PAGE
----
DaCosta was a nerd too, having watched X-Men cartoons and Sailor Moon on TV when she was young. In The Marvels, she focused on the tricky dynamic among the three main characters, Carol Danvers/Captain Marvel (Larson), Monica Rambeau (Teyonah Parris), and Kamala Khan (Iman Vellani), whose light-based powers are enmeshed in surprising, challenging ways. DaCosta is pleased with the multiplicity of places she could put her stamp: not just strengthening the bond between the lead characters, but redesigning costumes, choosing locations, naming fictional planets, and so on. She loved production, she says, but admits there were days when she texted Destin Daniel Cretton, who directed Shang-Chi and the Legend of the Ten Rings, things like “I’m overwhelmed” and “I’m so stressed.” As she puts it now, “Sometimes you’d be in a scene and you’d be like, ‘What the hell does any of this shit mean?’ Or an actor’s looking at some crazy thing happening in space, and they’re [actually] looking at a blue X. There were obviously hard days, and days where you’re like, ‘This just isn’t working.’ ”

Postproduction proved to be most challenging. The Marvels shares a bloodline with Captain Marvel and the Ms. Marvel TV show as well as future films. Feige says he prioritizes individual movies over the grander sweep of the studio’s storytelling: “The overarching narrative is secondary to the narrative of the individual film.” But DaCosta was fully cognizant that she’d been hired by a powerful entity to do a job. “It is a Kevin Feige production, it’s his movie,” she says. “So I think you live in that reality, but I tried to go in with the knowledge that some of you is going to take a back seat.”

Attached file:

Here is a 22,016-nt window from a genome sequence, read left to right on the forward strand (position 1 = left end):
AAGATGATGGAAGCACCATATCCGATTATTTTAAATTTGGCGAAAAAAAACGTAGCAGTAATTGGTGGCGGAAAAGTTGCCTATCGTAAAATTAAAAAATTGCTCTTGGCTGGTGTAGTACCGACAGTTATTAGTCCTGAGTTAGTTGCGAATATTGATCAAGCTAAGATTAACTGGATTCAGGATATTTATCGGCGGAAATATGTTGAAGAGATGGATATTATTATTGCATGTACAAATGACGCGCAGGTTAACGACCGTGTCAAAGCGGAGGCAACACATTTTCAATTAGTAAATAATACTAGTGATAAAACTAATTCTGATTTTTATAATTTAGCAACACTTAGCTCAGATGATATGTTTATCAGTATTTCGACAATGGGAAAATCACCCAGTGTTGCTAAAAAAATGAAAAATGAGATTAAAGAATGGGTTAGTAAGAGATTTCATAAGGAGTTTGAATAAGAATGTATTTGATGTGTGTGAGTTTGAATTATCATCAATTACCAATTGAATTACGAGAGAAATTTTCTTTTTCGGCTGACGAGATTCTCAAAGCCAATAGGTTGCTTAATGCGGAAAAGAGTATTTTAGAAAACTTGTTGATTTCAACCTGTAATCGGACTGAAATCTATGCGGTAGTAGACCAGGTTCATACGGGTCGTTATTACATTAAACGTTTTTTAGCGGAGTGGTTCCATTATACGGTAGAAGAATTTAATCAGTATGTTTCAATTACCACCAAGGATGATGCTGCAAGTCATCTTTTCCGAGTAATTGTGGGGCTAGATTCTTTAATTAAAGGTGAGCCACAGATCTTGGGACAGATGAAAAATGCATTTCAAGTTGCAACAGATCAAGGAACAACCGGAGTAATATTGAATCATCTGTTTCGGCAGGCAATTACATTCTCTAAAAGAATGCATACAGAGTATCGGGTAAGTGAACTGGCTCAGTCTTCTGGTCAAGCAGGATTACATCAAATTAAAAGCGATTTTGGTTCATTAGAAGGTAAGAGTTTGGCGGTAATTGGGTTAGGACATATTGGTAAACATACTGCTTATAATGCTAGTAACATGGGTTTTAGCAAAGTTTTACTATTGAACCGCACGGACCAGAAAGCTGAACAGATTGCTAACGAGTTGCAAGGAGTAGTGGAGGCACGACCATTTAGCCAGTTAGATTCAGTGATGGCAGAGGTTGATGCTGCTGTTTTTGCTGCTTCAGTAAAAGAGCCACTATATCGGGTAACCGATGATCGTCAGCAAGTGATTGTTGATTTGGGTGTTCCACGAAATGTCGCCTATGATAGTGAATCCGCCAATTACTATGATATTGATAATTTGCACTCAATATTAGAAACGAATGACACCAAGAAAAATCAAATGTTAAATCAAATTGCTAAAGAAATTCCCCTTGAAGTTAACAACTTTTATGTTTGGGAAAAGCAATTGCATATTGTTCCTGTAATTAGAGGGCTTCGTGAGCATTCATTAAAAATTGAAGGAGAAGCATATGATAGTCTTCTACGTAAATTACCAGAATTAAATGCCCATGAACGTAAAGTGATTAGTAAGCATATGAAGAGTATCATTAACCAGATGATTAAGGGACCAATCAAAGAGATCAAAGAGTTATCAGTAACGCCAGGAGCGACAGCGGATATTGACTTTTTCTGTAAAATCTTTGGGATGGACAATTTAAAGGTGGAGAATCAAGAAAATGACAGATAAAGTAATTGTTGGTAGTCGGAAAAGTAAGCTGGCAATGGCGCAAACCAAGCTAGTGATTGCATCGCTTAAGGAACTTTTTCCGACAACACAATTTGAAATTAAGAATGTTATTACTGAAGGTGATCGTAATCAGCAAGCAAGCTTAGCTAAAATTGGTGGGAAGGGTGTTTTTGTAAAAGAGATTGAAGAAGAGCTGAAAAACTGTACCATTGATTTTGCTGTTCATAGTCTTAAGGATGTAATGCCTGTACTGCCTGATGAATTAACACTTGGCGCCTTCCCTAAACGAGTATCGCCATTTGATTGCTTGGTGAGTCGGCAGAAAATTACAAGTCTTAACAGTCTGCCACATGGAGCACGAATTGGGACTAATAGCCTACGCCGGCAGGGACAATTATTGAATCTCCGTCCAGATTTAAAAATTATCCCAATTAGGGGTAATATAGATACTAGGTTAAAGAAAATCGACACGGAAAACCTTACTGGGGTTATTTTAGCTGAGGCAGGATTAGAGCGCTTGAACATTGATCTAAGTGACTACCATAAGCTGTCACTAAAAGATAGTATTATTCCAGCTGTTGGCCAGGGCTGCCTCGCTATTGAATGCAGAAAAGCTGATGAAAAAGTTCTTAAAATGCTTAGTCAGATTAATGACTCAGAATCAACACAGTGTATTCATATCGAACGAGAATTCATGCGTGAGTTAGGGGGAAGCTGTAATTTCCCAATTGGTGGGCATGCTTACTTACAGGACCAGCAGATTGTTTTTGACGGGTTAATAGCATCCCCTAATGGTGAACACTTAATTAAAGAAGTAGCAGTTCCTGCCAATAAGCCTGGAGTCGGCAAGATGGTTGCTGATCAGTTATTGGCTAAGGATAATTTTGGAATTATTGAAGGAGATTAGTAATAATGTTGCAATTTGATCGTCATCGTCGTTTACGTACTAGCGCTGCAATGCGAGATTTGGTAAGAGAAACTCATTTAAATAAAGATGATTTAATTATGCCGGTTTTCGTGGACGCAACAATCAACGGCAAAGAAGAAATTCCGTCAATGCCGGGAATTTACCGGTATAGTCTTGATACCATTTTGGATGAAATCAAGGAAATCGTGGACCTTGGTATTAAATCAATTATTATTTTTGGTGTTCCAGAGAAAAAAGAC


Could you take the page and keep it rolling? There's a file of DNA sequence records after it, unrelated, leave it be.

Dress by Molly Goddard; jewelry by Bulgari.Photograph by Tom Craig; Styled by Ronald Burton III.

As she awaits the release of The Marvels in November, DaCosta has decamped from social media. Captain Marvel, which was directed by Anna Boden and Ryan Fleck, may have been an enormous hit, but it was also one of the few female-fronted films in the studio’s universe—and, not coincidentally, the recipient of sexist vitriol from the darkest corners of the fandom. As for The Marvels, it centers on three women, including the first Muslim superhero in one of the studio’s movies. “I’m just girding myself for it,” DaCosta says. “I am a sensitive soul, and I think maybe more of us are than we want to admit.”

DaCosta is also still grappling with the breakthroughs she’s made, including the fact that The Marvels is the highest-budgeted film ever helmed by a Black woman. (DuVernay’s A Wrinkle in Time previously held that title with $100 million.) On sets, she’s noticed that the way she’s spoken to, or heard, is different than it would be for someone who doesn’t look like her. “Sometimes as a Black woman, you realize that [people think] you take up more space than you actually do, or your voice sounds louder to people than it actually is, or your tone is more stern than it actually is,” she says.